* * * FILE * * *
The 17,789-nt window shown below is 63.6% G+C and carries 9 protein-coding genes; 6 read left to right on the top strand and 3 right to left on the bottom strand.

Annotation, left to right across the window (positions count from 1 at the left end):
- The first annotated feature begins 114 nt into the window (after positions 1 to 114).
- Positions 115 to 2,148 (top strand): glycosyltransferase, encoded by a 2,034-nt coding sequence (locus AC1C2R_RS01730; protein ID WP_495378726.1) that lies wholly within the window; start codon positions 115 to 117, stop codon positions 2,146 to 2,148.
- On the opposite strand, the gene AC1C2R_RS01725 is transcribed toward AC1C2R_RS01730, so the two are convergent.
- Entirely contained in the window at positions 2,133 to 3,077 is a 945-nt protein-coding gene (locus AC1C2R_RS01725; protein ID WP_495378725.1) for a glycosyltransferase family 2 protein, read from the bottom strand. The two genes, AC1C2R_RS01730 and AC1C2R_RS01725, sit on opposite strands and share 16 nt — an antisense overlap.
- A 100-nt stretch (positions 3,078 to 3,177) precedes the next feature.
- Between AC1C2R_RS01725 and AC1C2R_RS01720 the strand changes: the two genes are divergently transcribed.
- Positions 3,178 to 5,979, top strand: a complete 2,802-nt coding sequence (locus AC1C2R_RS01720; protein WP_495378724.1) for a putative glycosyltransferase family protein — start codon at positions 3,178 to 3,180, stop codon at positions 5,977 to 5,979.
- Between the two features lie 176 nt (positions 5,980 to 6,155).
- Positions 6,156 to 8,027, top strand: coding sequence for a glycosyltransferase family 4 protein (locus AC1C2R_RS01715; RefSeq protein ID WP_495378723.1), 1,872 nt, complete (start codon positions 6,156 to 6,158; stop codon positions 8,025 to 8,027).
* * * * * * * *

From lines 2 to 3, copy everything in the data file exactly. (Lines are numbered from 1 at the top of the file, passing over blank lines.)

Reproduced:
Annotation, left to right across the window (positions count from 1 at the left end):
- The first annotated feature begins 114 nt into the window (after positions 1 to 114).